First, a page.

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For the body:
By eating organic and natural foods you limit your exposure and thereby reduce the Artificial Impact these may have on your body:
- Synthetic and man-made insecticides, fungicides, and herbicides used in mainstream crop production.
- Growth hormones and antibiotics used in mainstream livestock and dairy production.
- Genetically modified foods (animal, plant, and hybrid) used throughout.
Organic and Natural food is food the way it was meant to be: free of artificial chemicals and tampering – cared for by Mother Nature!
For the planet and environment:
Without question organic and natural farming is better for the environment. It helps provide a safer, healthier environment for everyone by:
- Keeping groundwater, rivers, lakes, and oceans free of pesticide and chemical fertilizer pollution.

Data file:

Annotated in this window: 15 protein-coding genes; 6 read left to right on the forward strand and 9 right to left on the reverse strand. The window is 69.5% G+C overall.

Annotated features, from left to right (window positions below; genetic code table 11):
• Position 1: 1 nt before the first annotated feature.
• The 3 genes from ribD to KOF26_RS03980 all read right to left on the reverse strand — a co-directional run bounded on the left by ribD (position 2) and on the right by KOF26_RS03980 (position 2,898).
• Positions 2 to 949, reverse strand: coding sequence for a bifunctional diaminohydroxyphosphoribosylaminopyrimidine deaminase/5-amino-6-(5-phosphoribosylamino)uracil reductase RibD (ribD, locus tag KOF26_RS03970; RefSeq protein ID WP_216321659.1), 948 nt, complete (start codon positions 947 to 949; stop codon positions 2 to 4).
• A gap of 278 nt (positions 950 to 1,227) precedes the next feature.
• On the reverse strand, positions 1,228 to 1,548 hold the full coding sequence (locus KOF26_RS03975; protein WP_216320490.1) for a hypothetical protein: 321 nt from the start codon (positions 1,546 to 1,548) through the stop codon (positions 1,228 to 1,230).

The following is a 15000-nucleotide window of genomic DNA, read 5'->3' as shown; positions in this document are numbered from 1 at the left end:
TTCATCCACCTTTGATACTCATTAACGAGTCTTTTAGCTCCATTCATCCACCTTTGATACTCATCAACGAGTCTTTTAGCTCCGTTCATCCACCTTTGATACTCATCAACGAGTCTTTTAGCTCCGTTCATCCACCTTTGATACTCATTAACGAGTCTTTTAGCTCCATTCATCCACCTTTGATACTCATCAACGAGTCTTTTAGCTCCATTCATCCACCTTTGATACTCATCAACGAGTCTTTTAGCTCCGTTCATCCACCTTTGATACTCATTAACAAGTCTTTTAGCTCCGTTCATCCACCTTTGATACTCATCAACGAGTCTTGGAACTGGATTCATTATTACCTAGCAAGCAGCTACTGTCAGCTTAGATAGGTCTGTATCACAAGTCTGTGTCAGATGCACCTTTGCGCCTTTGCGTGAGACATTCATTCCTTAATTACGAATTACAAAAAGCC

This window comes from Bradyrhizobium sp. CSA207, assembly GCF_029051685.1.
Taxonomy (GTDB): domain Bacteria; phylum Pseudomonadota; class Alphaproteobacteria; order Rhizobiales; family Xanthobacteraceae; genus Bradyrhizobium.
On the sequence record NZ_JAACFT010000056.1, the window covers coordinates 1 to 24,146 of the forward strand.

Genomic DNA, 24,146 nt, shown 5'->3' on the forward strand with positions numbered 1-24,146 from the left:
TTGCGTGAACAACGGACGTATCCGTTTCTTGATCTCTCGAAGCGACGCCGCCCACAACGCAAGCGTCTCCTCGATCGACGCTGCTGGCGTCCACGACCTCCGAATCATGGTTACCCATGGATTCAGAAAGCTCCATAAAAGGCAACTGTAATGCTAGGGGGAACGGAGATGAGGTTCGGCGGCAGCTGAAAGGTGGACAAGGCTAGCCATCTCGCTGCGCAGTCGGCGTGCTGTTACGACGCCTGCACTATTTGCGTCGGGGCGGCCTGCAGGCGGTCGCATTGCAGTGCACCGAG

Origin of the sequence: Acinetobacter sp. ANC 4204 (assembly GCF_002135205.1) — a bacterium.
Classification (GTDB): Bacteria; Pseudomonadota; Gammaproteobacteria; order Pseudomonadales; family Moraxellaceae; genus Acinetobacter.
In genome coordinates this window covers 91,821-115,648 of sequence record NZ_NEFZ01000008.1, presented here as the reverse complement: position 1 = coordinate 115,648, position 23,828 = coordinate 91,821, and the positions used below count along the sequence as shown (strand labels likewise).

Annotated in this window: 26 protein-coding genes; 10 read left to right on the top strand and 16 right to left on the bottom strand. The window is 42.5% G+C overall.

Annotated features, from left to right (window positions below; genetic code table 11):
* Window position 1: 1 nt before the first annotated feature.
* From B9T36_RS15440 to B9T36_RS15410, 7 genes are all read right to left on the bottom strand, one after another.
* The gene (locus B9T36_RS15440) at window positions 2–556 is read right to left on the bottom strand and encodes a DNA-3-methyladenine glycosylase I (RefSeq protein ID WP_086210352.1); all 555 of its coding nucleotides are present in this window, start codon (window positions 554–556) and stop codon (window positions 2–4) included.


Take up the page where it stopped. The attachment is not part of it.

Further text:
Reducing soil erosion.
- Improving soil quality.
- Increasing the diversity of wildlife on and near farms.
- Providing safer working conditions for farm labourers (via no exposure to dangerous pesticides).
OMEGA – 3 FATTY ACID
Omega – 3 Fatty Acid is a healthy, poly-unsaturated, essential fatty acid. There are 3 types: ALA (α-linolenic acid), EPA (eicosapentanoic acid) and DHA (decosahexanoic acid). EPA and DHA are both most prevalently found in fish oil, while ALA is found in plant sources such as flax seed.
Research has shown that a diet high in n-3 Fatty Acids has many significant health benefits. Studies have shown that diets containing n-3 Fatty Acids may significantly decrease risk of Cardiovascular Disease, decrease risk of Heart Attack and Stroke, decrease blood pressure and decrease blood triglyceride levels. They have also been found to be beneficial in treating Rheumatoid Arthritis.
There is currently no RDA (Recommended Daily Amount) for Omega-3. Canada’s Food Guide does, however recommend eating a meal with fish twice a week (and limiting exposure to mercury from certain types of fish –see http://www.hc-sc.gc.ca/fn-an/securit/chem-chim/mercur/index_e.html ), using unsaturated oils when cooking and limiting intake of foods with trans and saturated fats.